The small, ring-shaped island rose from the ocean floor on the other side of the innermost wall. In the center, a calm, shallow pool of water a few hundred feet in diameter sparkled as it reflected the sun's rays. The crater must have been the site of a spectacular eruption long ago. It had a greenish glow from thriving algae and plant matter—a beautiful, pristine sanctuary, untouched by living beings. The pool had been quarantined naturally—from the ocean, from animals, and from other life forms—for millions of years. Only a crevasse, too small even for a person to squeeze through, allowed the overflowing water to leak into the ocean. The mist from waves crashing against the other side of the rocks kept the air cool and the water fresh and replenished.
The air ship gained altitude to clear the exterior rocks and sped into a wall of dense steam and gas.
"We're going to crash!" one of the scientists shouted, unable to keep his voice steady as the copter violently shook about.
"Hold on; we're almost though," the pilot rumbled.
"We're not going to make it!" one passenger cried, gripping the handholds for dear life.
"Just hold on!" the pilot shouted over the alarm gauges. "We're almost through."
Within moments, they broke through to the other side and gazed down at a beautiful lake surrounded by trees and vegetation. The lead scientist breathed heavily as he fitted the helmet over his head and turned on the oxygen. Each of his teammates did the same. They communicated to one another through built-in radios and were forbidden to remove any of their equipment once they touched down on the isle. This would keep them protected and the island in perfect condition, each uncontaminated by even the smallest organism.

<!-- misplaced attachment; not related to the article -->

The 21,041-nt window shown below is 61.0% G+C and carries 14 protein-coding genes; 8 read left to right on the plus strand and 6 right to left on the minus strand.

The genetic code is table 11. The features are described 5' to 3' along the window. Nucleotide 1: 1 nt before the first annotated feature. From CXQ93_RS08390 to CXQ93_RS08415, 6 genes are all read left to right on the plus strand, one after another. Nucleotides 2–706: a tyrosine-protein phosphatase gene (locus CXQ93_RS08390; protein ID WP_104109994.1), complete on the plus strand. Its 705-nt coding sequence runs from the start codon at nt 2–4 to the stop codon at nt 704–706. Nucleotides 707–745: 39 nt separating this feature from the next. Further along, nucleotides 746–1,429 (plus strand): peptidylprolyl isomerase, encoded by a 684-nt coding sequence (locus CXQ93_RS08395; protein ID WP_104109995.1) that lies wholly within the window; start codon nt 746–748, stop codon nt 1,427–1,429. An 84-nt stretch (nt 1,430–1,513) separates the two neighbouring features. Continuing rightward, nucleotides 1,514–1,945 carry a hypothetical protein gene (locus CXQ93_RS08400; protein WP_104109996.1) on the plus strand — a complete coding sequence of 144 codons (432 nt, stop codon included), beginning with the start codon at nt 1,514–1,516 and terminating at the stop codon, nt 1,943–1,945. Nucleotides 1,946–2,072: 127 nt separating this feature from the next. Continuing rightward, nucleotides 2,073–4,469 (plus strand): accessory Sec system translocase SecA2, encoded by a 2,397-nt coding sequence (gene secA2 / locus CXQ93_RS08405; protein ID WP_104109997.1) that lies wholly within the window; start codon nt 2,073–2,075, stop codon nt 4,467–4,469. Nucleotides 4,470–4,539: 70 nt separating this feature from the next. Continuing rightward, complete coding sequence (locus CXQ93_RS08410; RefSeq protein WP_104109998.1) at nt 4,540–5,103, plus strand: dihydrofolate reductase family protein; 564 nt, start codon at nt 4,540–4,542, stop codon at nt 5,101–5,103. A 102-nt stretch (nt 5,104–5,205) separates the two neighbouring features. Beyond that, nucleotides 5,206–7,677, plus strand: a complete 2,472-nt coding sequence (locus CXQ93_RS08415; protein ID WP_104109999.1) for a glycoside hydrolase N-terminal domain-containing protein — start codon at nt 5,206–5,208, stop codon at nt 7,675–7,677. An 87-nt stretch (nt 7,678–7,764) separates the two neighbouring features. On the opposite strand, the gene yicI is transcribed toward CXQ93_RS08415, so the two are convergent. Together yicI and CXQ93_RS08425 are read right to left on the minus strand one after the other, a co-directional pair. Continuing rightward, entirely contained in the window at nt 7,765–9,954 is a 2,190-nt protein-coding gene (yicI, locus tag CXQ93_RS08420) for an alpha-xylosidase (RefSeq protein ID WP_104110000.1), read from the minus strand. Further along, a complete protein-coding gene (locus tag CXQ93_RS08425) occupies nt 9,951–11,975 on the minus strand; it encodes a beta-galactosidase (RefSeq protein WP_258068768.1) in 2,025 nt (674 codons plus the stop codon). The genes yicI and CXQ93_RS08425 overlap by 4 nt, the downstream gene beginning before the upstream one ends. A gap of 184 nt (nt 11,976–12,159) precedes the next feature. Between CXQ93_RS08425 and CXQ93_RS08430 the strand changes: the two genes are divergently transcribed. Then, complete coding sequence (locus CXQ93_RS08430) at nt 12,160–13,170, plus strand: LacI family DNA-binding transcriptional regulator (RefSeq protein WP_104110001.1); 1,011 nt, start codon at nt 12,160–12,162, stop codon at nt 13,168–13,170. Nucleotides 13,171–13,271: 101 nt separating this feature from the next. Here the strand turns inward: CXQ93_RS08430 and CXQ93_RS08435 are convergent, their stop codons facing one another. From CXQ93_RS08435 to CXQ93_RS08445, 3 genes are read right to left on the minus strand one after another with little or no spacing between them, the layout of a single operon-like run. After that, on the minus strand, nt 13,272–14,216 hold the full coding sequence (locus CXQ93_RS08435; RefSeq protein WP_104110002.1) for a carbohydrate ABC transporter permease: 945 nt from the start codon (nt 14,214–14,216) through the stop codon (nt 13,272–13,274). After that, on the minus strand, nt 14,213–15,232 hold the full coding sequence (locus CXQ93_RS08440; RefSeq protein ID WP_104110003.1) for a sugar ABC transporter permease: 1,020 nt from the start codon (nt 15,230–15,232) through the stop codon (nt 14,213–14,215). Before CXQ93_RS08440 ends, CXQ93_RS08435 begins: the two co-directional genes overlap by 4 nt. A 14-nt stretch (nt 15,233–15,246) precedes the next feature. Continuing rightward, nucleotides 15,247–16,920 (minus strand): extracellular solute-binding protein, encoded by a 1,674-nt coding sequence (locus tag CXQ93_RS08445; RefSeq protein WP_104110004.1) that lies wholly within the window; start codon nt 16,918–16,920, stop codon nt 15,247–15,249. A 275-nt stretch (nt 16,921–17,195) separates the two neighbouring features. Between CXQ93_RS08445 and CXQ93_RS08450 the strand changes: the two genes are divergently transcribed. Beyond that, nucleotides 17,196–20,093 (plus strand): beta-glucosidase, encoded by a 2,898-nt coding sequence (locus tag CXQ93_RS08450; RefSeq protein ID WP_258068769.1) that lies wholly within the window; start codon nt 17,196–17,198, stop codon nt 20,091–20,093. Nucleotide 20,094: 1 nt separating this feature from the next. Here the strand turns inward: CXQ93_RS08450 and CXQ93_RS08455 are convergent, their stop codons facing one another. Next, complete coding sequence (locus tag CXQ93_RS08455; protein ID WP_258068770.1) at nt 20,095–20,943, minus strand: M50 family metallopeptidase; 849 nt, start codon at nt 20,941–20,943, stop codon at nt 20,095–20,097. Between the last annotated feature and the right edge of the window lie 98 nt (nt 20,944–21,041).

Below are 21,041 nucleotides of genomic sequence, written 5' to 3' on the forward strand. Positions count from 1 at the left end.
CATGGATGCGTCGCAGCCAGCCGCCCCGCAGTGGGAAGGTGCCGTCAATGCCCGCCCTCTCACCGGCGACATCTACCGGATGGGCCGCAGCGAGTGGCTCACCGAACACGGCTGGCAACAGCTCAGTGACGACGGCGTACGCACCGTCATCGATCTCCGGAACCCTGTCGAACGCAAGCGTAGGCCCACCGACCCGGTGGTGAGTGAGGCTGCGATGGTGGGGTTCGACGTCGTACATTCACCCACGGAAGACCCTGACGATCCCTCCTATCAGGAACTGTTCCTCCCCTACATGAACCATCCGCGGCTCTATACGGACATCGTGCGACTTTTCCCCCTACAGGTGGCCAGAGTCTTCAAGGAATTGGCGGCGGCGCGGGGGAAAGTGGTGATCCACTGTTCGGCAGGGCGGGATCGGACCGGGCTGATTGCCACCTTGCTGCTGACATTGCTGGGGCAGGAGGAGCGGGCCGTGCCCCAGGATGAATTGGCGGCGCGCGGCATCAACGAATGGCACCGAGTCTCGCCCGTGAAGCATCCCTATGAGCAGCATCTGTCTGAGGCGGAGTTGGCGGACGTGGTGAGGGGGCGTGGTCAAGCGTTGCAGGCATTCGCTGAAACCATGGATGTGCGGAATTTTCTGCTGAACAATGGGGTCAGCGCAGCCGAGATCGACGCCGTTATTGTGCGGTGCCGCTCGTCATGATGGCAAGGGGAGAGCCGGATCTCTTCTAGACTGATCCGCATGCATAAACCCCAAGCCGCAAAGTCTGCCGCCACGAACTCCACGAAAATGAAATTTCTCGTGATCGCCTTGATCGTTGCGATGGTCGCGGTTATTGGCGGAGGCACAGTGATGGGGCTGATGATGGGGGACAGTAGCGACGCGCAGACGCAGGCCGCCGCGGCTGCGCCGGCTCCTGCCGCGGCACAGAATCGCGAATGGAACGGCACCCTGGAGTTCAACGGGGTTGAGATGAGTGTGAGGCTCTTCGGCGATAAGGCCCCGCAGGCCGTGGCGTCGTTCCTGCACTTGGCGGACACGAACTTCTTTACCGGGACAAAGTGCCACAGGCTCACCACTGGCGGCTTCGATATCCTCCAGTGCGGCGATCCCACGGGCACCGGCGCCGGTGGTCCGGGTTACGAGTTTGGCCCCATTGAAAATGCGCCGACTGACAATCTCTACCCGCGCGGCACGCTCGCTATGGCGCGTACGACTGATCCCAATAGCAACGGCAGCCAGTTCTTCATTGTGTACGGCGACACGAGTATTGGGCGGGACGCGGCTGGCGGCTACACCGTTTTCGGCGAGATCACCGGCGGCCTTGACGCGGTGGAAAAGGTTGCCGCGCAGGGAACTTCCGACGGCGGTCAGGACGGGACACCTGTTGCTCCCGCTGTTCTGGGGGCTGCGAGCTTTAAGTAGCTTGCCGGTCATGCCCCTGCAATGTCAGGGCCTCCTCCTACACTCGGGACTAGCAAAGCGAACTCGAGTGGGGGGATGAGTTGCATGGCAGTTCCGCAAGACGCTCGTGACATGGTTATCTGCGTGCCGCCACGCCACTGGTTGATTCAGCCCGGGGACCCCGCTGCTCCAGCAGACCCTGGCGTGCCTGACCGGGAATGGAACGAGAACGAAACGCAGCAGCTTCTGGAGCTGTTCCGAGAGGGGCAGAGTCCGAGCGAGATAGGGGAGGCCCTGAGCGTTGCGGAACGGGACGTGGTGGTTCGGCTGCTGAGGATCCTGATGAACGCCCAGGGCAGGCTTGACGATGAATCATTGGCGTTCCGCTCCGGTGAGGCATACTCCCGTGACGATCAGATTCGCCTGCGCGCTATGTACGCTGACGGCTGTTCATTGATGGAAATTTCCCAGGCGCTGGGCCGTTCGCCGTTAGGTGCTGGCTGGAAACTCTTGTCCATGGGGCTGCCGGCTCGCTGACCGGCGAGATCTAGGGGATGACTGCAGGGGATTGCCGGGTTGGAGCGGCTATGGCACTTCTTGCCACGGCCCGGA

The lead scientist tossed a rope over the side of the air ship, and one by one, the team members zipped down the line. Once the scientists and their gear were safely on the ground, the lead scientist waved, and the air ship sped away. It would not return until it was time to extract them. They had landed in a clearing, with the lake on one side and the jungle on the other.
"This seems as good a place as any for the equipment. You two set up over here while we scout the surrounding area," the lead scientist told them as he rummaged through his supplies. "The high command needs quick results," he reminded them. "Our future, our very existence, may depend on it. We're dying out—fast. Figuring out where we came from and what went wrong in our progression may be the only way to save our race. Work fast, but remember: nothing is insignificant. Collect as many samples as you can. We may not be able to return."
They would spend only the day, but the team brought along a fair amount of equipment that needed to be unpacked: communication devices in case of an emergency, special transport storage containers, vials and canisters to hold samples, and much more.
"As soon as you finish setting everything up, you two should start with the forest," the lead scientist told his colleagues. "we'll take the water and coast." He and his assistant grabbed their bags and headed along the shallow coastline. As they stood along the bank, the lead scientist took a deep breath and slowly released it. "This is beautiful, isn't it? This island has remained untouched since the creation of our planet."
They entered the shallow water and began collecting samples. They sealed water and algae in vials, and plants and vegetation went into airtight containers. They also collected rock and soil samples from several locations.